You need to take your time and test-fit, clean up any mold flash (and there is more than I thought), double check that you're not mounting a part up-side-down, then glue. Once I get an area completed, I apply a touch-up of Tamiya Chrome Silver thinned with lacquer thinner. You can look around the model and it looks like a single coat of paint, but this thinning technique not only goes down smoothly, you can't see any sign of touch-ups.
Here is the remainder of the front end installed with the axles and disk brakes. The kit provides brake lines, but the instructions have you use the included copper wire to bundle the lines against the frame. The wire is too thick of a gauge to use here, so I used 1mm tape for the job (not shown in these photos).
The kit provides flexible tubing of different diameters to represent ignition lines (black - same as the brake lines), clear for the fuel injection lines, and a gray for the transmission oil cooler lines. All of the lines are out of scale, and if I were to do this again, I'd obtain a finer gauge of wiring to replicate these details. While there were no problems installing the fuel lines, the distributor cap has an interesting mix of pointed mounts for the ignition cables along with unpointed mounts that were used for ejector pins. These mounts have an edge around them that block the cables, so you'll need to carefully trim these away with an X-Acto knife before you can get the cables into place. The larger gray tubing for the oil cooler doesn't flex much and attempting to connect the tubing to the transmission and oil cooler resulted in the tubing mounts shearing off of the oil cooler. I'll leave these tubes off the build. You can see here that I've used the 0.6mm tape to bundle the ignition and fuel lines as I did with the brake lines. This is much nicer (to my eye) than the included bare copper wire.
The engine is finished. The intake stacks mount to the top of the block next to each fuel injection line while the exhaust manifolds had a great deal of mold flash on them. It took some time to get them cleaned up before painting and installation. I had hoped that the exhaust had been ceramic coated, but online photos showed them a hot gray mess after extensive run time. I used Jet Exhaust to create the look here.
The various hydraulic lines have been clamped the car structure using 0.6mm tape and then treated with thin cyano to keep them there.
The big moment finally arrived, mounting the engine to the forward chassis. Don't do what I did. There are only four screws that hold the two subassemblies together and while then went together easily, there's not much structural strength. While adding the rear axles and suspension to the rear end, one of the screws holding the engine to the chassis slipped. The instructions suggest building up the rear end before mounting the engine to the chassis and I concur!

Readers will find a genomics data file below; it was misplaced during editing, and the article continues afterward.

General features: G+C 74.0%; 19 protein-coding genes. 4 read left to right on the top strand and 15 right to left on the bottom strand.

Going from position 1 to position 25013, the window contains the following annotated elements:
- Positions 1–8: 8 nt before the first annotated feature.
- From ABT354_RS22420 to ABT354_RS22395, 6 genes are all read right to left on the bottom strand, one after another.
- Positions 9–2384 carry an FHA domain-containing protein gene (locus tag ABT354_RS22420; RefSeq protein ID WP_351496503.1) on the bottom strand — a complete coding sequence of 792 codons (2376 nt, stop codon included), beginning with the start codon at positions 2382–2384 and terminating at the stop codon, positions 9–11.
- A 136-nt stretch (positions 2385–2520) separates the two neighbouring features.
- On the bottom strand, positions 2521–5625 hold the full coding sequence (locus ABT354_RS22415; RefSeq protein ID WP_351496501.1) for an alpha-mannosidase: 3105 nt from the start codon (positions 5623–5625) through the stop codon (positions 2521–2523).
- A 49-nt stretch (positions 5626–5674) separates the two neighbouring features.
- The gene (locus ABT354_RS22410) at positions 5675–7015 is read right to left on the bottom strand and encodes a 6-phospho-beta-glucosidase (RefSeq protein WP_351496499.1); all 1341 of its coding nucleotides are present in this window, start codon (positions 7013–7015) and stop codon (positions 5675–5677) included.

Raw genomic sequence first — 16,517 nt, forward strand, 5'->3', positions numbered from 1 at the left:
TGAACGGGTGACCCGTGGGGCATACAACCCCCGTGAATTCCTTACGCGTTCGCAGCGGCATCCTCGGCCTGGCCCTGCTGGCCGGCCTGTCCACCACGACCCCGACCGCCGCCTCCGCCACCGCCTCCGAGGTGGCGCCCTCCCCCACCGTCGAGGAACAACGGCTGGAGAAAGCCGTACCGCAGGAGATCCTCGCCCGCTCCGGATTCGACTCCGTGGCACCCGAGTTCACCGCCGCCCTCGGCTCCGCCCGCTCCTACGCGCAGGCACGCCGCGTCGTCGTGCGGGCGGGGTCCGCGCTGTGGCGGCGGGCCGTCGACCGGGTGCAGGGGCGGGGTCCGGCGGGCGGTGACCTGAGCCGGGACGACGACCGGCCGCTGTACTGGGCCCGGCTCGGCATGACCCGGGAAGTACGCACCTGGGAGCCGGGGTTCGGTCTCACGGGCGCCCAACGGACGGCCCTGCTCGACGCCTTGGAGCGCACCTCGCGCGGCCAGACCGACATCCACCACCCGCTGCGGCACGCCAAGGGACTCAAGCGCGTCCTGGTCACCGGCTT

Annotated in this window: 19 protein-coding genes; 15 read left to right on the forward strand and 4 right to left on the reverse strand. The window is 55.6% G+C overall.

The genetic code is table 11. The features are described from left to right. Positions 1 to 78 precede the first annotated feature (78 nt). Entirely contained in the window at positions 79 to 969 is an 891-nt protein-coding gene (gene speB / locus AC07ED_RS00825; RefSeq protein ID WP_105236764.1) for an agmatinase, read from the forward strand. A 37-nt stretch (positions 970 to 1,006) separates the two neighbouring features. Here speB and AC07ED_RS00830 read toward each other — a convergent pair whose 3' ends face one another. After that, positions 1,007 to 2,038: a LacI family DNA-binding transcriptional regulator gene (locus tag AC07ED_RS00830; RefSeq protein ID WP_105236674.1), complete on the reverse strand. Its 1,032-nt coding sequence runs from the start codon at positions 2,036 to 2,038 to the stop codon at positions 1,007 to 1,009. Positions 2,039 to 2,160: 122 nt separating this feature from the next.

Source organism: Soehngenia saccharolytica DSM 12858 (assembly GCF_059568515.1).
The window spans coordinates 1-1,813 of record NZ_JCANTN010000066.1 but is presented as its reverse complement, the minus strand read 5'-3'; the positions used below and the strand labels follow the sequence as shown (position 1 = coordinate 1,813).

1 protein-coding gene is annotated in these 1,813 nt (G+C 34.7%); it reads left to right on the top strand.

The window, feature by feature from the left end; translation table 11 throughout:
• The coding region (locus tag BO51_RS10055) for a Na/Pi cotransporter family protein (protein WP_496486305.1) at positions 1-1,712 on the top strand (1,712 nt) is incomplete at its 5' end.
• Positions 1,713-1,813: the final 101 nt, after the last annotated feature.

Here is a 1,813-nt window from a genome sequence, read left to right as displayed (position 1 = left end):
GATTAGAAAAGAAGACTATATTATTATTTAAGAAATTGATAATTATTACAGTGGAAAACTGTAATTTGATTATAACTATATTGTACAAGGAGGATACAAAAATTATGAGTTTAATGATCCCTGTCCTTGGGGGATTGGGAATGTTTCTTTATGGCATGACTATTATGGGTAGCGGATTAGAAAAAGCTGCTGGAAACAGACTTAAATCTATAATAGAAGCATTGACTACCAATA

There's a lot of nice detail here, and if you opted to put the car on jack stands for display, you can show off your work. Once the body shell goes on, much of this will disappear.
The body underpan screws on to the chassis at the wings that are installed below the radiators and to a hole in the engine oil pan. After I loosened up the engine mount by accident, I had been nervous about handling the model, but with the pan installed, everything is rock solid.
I spent some time dry-fitting the body shell together over the chassis to find any mold flash or other obstacles before heading to the paint rack. The body goes together with screws as well, so you can theoretically remove sections from the car to display the details inside, but I think I'll be leaving mine buttoned up once I'm finished.
I masked the body parts according to the measurements in the instructions and applied Tamiya acrylic red thinned with lacquer thinner. I am quite pleased with the result. I waited a few hours and applied Tamiya Clear Lacquer from a rattle can.
After letting the clear cure overnight, I began the process of applying the numerous sponsor decals. As I've noted in past builds, Italeri decals can be a challenge to work with, but I finally discovered how to make them work. This time I used hot water, as hot as I could get it out of the faucet, and the decals went down easily and conformed without using an setting solution. I did these decals in three settings to avoid damaging previously applied decals, and once everything was done, I let the decals dry overnight before applying another clear coat using the rattle can of Tamiya clear.
It was finally time to install the body parts on the chassis assembly. I took my time screwing the panels into place to avoid scratching the paint, and after a few hours of assemble a little and then take a break, the car is done.
There are a few things to note in building this kit. First, as I mentioned above, the method of mounting the engine to the forward chassis is delicate. Second, the attachment of the nose to the front end of the car is also delicate. I would recommend gluing the nose to the forward upper body shell. Third, I'm not sure what is unique about the styrene in this kit, but it doesn't react well to Tamiya Extra Thin Cement. There were several times I had to resort to thin cyano instead. Not being a bona fide 'car guy', I built this project as I would an aircraft model and I'm quite pleased with the results. I'm also happy to have found an excellent way of laying down Tamiya acrylics and applying Italeri's decals.
This Italeri kit is not over-engineered, and with some good tools to mitigate the flash, the model goes together smoothly as long as you dry-fit and adjust as needed before committing to glue. If I were to build this kit again, I'd substitute the vinyl mesh screens with aftermarket photo-etch and use fine wire to replicate the hoses and fuel lines on the engine which are a bit out of scale using the tubing provided in the kit. Otherwise, Italeri has done a great job on this kit and I'm now thinking about another open wheel racer project in the near future!
My sincere thanks to MRC for this review sample!